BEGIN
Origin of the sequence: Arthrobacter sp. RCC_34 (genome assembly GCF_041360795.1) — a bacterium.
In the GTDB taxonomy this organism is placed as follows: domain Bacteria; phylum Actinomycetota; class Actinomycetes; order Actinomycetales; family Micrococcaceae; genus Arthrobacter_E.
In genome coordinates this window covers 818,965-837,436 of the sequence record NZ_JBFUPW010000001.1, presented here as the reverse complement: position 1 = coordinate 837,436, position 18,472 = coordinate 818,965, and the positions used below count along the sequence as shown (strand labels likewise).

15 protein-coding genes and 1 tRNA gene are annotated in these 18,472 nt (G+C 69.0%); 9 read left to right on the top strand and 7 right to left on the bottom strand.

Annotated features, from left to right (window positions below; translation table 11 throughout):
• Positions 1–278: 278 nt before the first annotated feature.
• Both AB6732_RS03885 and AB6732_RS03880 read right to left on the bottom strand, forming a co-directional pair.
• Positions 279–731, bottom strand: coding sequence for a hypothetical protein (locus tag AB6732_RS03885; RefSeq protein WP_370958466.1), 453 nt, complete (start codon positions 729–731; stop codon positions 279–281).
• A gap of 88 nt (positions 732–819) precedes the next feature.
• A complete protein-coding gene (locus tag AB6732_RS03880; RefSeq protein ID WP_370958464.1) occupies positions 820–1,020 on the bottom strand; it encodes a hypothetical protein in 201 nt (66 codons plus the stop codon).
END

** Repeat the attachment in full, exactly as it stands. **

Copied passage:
Origin of the sequence: Arthrobacter sp. RCC_34 (genome assembly GCF_041360795.1) — a bacterium.
In the GTDB taxonomy this organism is placed as follows: domain Bacteria; phylum Actinomycetota; class Actinomycetes; order Actinomycetales; family Micrococcaceae; genus Arthrobacter_E.
In genome coordinates this window covers 818,965-837,436 of the sequence record NZ_JBFUPW010000001.1, presented here as the reverse complement: position 1 = coordinate 837,436, position 18,472 = coordinate 818,965, and the positions used below count along the sequence as shown (strand labels likewise).

15 protein-coding genes and 1 tRNA gene are annotated in these 18,472 nt (G+C 69.0%); 9 read left to right on the top strand and 7 right to left on the bottom strand.

Annotated features, from left to right (window positions below; translation table 11 throughout):
• Positions 1–278: 278 nt before the first annotated feature.
• Both AB6732_RS03885 and AB6732_RS03880 read right to left on the bottom strand, forming a co-directional pair.
• Positions 279–731, bottom strand: coding sequence for a hypothetical protein (locus tag AB6732_RS03885; RefSeq protein WP_370958466.1), 453 nt, complete (start codon positions 729–731; stop codon positions 279–281).
• A gap of 88 nt (positions 732–819) precedes the next feature.
• A complete protein-coding gene (locus tag AB6732_RS03880; RefSeq protein ID WP_370958464.1) occupies positions 820–1,020 on the bottom strand; it encodes a hypothetical protein in 201 nt (66 codons plus the stop codon).